Saturday, June 26, 2010

Monthly Getaway

One of the things we are working to establish as part of our Groundhog Month is a mini vacation. At least once a month we'll try to get out of town from Teri's "Beach Cabin" and my "Mountain Cabin" to a nice getaway. It doesn't even have to involve any days off work. For example, one month we escaped to one of our favorite nearby destinations, the Columbia River Gorge. We had a nice picnic at Stonehenge in the east end of the Gorge, enjoying our favorite healthy fruits and vegetables plus some cheese for protein and some orange juice to cap off the feast. Then after a interesting hilly drive through oak savannah and sights of Mount Adams and Mount Hood from The Dalles to Mosier, we made it to our ultimate destination, Hood River. Next we enjoyed favorite beverages, artichoke dip and pita bread at Full Sail and later dinner out at the Big Horse Pub. The following morning we stopped off for four hours touring the Columbia River Discovery Center and its treasure trove of wonders.

When I proposed, I suggested to Teri that being creative people we could continually evolve our Groundhog Day, Groundhog Weekend, Groundhog Week, Groundhog Month and Groundhog Year into something special. After all, a long-term relationship involves one day at a time. You get up each morning and do it all over again. The challenge is adding some diversity and variety into the mix. Teri is big into twists. I knew with both of our contrarian spirits we could keep things fresh and interesting. We could make a trip to the grocery store into a grand adventure. We could make watching an OPB special on penguins into a party. It's all a matter of perspective, of choosing each day, as Abraham Lincoln suggested, to be happy and have fun.

The same is true of our monthly adventures. Whether they are close to home, or many miles away, we can make the most of whatever environment we find ourselves in to keep the relationship fresh and lively.

Saturday, June 12, 2010

Groundhog Day revisited

A long-term relationship is all about getting into a great routine. Even before I met Teri, I knew, from 24 years of marriage, the importance of establishing a good Groundhog Day. Like in the movie starring Bill Murray, it's all about doing things over and over again and seeking better results. It's about making each day your masterpiece.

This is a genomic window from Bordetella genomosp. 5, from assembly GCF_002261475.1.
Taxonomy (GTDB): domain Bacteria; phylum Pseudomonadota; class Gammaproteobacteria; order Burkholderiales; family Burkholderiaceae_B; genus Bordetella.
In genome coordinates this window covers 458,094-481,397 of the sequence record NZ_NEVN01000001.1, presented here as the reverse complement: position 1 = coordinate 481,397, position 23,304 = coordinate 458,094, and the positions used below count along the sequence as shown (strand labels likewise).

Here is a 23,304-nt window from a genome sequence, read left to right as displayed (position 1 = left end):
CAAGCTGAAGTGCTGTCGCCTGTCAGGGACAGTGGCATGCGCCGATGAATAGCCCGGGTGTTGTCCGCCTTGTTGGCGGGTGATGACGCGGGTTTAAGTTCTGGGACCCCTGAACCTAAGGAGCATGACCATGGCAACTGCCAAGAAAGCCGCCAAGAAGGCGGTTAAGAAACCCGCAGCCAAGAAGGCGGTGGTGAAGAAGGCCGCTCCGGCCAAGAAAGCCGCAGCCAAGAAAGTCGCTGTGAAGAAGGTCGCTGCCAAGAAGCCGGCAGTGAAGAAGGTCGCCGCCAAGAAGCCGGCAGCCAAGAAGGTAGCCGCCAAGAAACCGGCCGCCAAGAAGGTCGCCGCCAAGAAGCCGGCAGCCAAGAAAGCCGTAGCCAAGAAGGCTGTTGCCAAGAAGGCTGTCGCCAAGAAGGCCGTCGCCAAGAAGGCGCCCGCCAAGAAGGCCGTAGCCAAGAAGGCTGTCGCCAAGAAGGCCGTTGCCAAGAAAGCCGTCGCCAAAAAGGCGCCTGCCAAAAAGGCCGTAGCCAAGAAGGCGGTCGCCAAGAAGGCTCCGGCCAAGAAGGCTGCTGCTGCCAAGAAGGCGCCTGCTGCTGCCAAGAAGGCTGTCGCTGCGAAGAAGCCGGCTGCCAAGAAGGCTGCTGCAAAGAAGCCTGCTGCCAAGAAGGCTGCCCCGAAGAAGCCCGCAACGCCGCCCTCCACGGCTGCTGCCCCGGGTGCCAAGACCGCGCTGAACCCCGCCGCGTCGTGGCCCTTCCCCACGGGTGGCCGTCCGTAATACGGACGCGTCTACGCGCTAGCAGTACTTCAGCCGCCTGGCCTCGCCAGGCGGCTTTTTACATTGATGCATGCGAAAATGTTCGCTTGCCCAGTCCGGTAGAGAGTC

Our Groundhog Day is constantly evolving. When we are apart, in our separate homes 90 miles distant, we e-mail throughout the day from work, and each evening I try to call Teri and check in. We share the highlights and lowlights of our days, discuss pressing issues and laugh a lot. We share the same moon, and are close in our hearts.

When we are together, Groundhog Day can start with pillow talk, a whispered I love you, a 44-second energy hug, a special moment at 4:44, our lucky number, an OZ 7 stretching/Yoga routine to start the day, a 20-minute-plus energy walk to end the day and so on.

Groundhog Day involves making good nutrition choices, most of the time, sharing chores whenever possible to make the work go quicker, having fun in the grocery store hip-checking each other into the bananas and checking out the other shoppers and some of their more peculiar choices. It involves being present in the moment.

Groundhog Day is about nurturing the relationship and making it fresh squeezed daily. With our combined creativity, our Groundhog Day holds promise to continue evolving forever.

Saturday, June 5, 2010

Separation Anxiety

A good test for any relationship, as the romance novels will let you know, is a long separation. Teri and I got our chance when I ran off to Iowa for two weeks in July 2009. The occasion? RAGBRAI, the biggest bicycle ride in America. My friend, Bill, who will also be an usher in my wedding, suggested the trip, and I couldn't say no. It involved riding from west to east across Iowa with 20,000 of my new close, personal friends. Bike riders of all ages, shapes, sizes, colors, religious preferences headed out each day for rides of from 46 to 77 miles as we crossed a corn-intensive bit of paradise. Each evening from my tent I would call Teri on my cell phone and give her an update on our progress and find out about her day. It was sweet. I remember one night in particular. It was raining cats and pigs, and I felt like I was soaked to the soul. I had lost my neurogenic bladder kit out of the back pack on my bicycle due to not shutting the lid properly, and had had to make an emergency dash for a drug store to resupply. Part of the challenge was to see how I could do this ride and not exacerbate symptoms of neurogenic bladder, so the ride was a special challenge for me. I needed my sweetie's encouragement, especially now, in the cold and wet, as the rain continued to pour down outside. And she was there for me.

I missed Teri a lot, during the ride. But it was a good test to see if our relationship could endure more than just our normal weekly separation at our homes 90 miles apart. The answer was a resounding yes.

Maybe someday I will get Teri to ride a big adventure trip with me. Maybe not. Either way, we are happy in encouraging each other to pursue our dreams. We are close together in our hearts whether we are in the same room or 1,500 miles apart but under the same moon.